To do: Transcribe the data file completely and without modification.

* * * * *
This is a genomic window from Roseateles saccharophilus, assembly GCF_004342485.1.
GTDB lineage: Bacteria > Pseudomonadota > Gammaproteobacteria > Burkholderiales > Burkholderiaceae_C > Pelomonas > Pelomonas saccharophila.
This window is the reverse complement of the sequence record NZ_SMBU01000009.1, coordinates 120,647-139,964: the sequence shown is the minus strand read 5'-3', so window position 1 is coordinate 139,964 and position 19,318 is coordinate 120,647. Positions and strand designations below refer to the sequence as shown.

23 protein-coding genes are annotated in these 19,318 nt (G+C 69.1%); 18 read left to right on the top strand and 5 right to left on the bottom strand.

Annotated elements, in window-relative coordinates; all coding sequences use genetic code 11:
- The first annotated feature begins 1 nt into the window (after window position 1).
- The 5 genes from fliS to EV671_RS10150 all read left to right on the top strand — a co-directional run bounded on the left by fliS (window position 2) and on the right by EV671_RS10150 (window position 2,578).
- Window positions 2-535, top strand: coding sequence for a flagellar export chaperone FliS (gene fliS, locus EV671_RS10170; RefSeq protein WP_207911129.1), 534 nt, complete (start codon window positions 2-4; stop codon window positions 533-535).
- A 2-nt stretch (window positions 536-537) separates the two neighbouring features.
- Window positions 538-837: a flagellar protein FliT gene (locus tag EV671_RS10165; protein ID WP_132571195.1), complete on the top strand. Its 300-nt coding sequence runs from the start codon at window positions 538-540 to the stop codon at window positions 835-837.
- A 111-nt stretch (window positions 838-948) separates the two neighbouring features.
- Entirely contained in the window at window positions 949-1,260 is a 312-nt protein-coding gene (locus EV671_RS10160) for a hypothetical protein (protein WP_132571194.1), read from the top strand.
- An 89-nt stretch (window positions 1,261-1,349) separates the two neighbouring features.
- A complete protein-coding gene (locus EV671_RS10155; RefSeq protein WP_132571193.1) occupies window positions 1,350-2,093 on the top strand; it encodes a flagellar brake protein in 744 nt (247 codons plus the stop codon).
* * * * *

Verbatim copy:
This is a genomic window from Roseateles saccharophilus, assembly GCF_004342485.1.
GTDB lineage: Bacteria > Pseudomonadota > Gammaproteobacteria > Burkholderiales > Burkholderiaceae_C > Pelomonas > Pelomonas saccharophila.
This window is the reverse complement of the sequence record NZ_SMBU01000009.1, coordinates 120,647-139,964: the sequence shown is the minus strand read 5'-3', so window position 1 is coordinate 139,964 and position 19,318 is coordinate 120,647. Positions and strand designations below refer to the sequence as shown.

23 protein-coding genes are annotated in these 19,318 nt (G+C 69.1%); 18 read left to right on the top strand and 5 right to left on the bottom strand.

Annotated elements, in window-relative coordinates; all coding sequences use genetic code 11:
- The first annotated feature begins 1 nt into the window (after window position 1).
- The 5 genes from fliS to EV671_RS10150 all read left to right on the top strand — a co-directional run bounded on the left by fliS (window position 2) and on the right by EV671_RS10150 (window position 2,578).
- Window positions 2-535, top strand: coding sequence for a flagellar export chaperone FliS (gene fliS, locus EV671_RS10170; RefSeq protein WP_207911129.1), 534 nt, complete (start codon window positions 2-4; stop codon window positions 533-535).
- A 2-nt stretch (window positions 536-537) separates the two neighbouring features.
- Window positions 538-837: a flagellar protein FliT gene (locus tag EV671_RS10165; protein ID WP_132571195.1), complete on the top strand. Its 300-nt coding sequence runs from the start codon at window positions 538-540 to the stop codon at window positions 835-837.
- A 111-nt stretch (window positions 838-948) separates the two neighbouring features.
- Entirely contained in the window at window positions 949-1,260 is a 312-nt protein-coding gene (locus EV671_RS10160) for a hypothetical protein (protein WP_132571194.1), read from the top strand.
- An 89-nt stretch (window positions 1,261-1,349) separates the two neighbouring features.
- A complete protein-coding gene (locus EV671_RS10155; RefSeq protein WP_132571193.1) occupies window positions 1,350-2,093 on the top strand; it encodes a flagellar brake protein in 744 nt (247 codons plus the stop codon).